Fire-resist

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PROJECT FINAL REPORT

Grant Agreement number: 246037

Project acronym: FIRE-RESIST

Project title: Developing Novel Fire-Resistant High Performance Composites

Funding Scheme: Seventh Framework Programme - NMP

Period covered: from 01 Feb 2011 to 31 Jan 2015

Name of the scientific representative of the project's co-ordinator1,

Title and Organisation: George Kotsikos & Conor O’Neill Newcastle University (UNEW)

Tel:

Fax:

E-mail:

Project website address: www.fire-resist.eu

    1. Final publishable summary report

This section must be of suitable quality to enable direct publication by the Commission and should preferably not exceed 40 pages. This report should address a wide audience, including the general public.


The publishable summary has to include 5 distinct parts described below:

1Executive summary (not exceeding 1 page).


The overall aim of the project is to develop novel, cost-effective, high-performance, lightweight polymer matrix composite materials with a step-change improvement in fire behaviour. FIRE-RESIST will achieve this by carefully targeted research in five key areas:

  1. Multi-micro-layered structural materials that are designed to delaminate extensively when exposed to heat, thereby generating a multiplicity of internal interfaces that provide a fire barrier of exceptionally low thermal conductivity.

  2. Hybrid thermoset composites that are polymeric at normal temperature, but which decompose under fire to provide highly protective ceramic char phases.

  3. High char polymer matrix composites derived from naturally occurring furan and cork.

  4. The commingling of particle-doped polymer fibres and conventional fibre reinforcements as a highly efficient means of dispersing fire retarding particles within a polymer composite.

  5. Advanced multi-scale simulation of polymer matrix composites in fire through the use of a fire degradation material model in conjunction with coupled computational fluid dynamics and structural finite element analysis as a tool for research, development and design.

The viability of the material solutions developed in Fire-Resist was proven through the development of application case prototypes for the aeronautic, rail and maritime industries. This work was supported by a suite of tests against the relevant industry standards and supported by CFD, FDS and FEA modelling. LCA and LCC was performed to demonstrate the long-term viability of introducing the developed materials to the marketplace against the operational criteria for each industry application. The project delivered three full-scale demonstrators as proof-of-application and these were showcased at JEC 2015 in Paris.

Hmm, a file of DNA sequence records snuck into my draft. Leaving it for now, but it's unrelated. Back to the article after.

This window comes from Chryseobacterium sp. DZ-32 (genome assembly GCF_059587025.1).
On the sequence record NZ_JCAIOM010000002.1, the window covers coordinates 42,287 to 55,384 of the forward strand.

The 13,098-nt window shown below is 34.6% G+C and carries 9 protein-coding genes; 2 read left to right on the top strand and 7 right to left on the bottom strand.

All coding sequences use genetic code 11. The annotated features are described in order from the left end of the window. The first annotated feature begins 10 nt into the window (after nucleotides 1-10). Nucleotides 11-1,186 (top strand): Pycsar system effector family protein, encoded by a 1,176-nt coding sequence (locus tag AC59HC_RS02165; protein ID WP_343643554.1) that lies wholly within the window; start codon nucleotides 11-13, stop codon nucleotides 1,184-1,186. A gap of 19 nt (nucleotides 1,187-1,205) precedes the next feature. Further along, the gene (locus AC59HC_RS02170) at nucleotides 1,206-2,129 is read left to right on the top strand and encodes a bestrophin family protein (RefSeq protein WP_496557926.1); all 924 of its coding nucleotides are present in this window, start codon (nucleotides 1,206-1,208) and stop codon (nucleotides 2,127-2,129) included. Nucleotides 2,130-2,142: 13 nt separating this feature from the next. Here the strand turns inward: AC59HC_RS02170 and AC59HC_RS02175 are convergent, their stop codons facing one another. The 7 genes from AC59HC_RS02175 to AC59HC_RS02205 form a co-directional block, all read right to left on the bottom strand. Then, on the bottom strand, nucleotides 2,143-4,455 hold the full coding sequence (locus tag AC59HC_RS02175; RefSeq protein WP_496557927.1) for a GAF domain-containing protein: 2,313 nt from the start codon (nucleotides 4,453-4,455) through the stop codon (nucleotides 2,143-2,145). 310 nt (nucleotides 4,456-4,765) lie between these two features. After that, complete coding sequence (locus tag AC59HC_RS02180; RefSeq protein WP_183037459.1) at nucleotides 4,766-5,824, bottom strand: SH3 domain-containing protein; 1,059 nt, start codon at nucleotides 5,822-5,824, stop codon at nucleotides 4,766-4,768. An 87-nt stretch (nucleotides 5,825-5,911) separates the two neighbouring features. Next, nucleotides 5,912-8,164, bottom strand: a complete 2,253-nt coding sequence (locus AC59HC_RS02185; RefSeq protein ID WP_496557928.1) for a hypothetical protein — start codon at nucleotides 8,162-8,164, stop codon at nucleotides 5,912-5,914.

2Summary description of project context and objectives


The greater use of polymer matrix composite materials would be highly desirable. Their low weight, along with their inherent resistance to corrosion and fatigue, enables more fuel efficient and sustainable transport structures. However, for many applications, the biggest factor currently preventing the more widespread use of light high-performance polymer matrix composites is their poor fire performance. This is due to the organic matrices, which first soften on heating, causing a loss of mechanical properties and then, at higher temperatures, decompose. Decomposition results in the production of smoke and toxic or flammable decomposition products. These products are not only hazardous in terms of lack of visibility and toxicity; they can also burn, releasing heat, which can lead to flame spread and exacerbate the fire. Furthermore, loaded composite structures often collapse in a fire within a period of minutes, depending on the magnitude of the load and heat flux.

The overall aim of the project is to develop novel, cost-effective, high-performance, lightweight polymer matrix composite materials with a step-change improvement in fire behaviour. FIRE-RESIST will achieve this by carefully targeted research in five key areas:



  1. Multi-micro-layered structural materials that are designed to delaminate extensively when exposed to heat, thereby generating a multiplicity of internal interfaces that provide a fire barrier of exceptionally low thermal conductivity.

  2. Hybrid thermoset composites that are polymeric at normal temperature, but which decompose under fire to provide highly protective ceramic char phases.

  3. High char polymer matrix composites derived from naturally occurring furan and cork.

  4. The commingling of particle-doped polymer fibres and conventional fibre reinforcements as a highly efficient means of dispersing fire retarding particles within a polymer composite.

  5. Advanced multi-scale simulation of polymer matrix composites in fire through the use of a fire degradation material model in conjunction with coupled computational fluid dynamics and structural finite element analysis as a tool for research, development and design.





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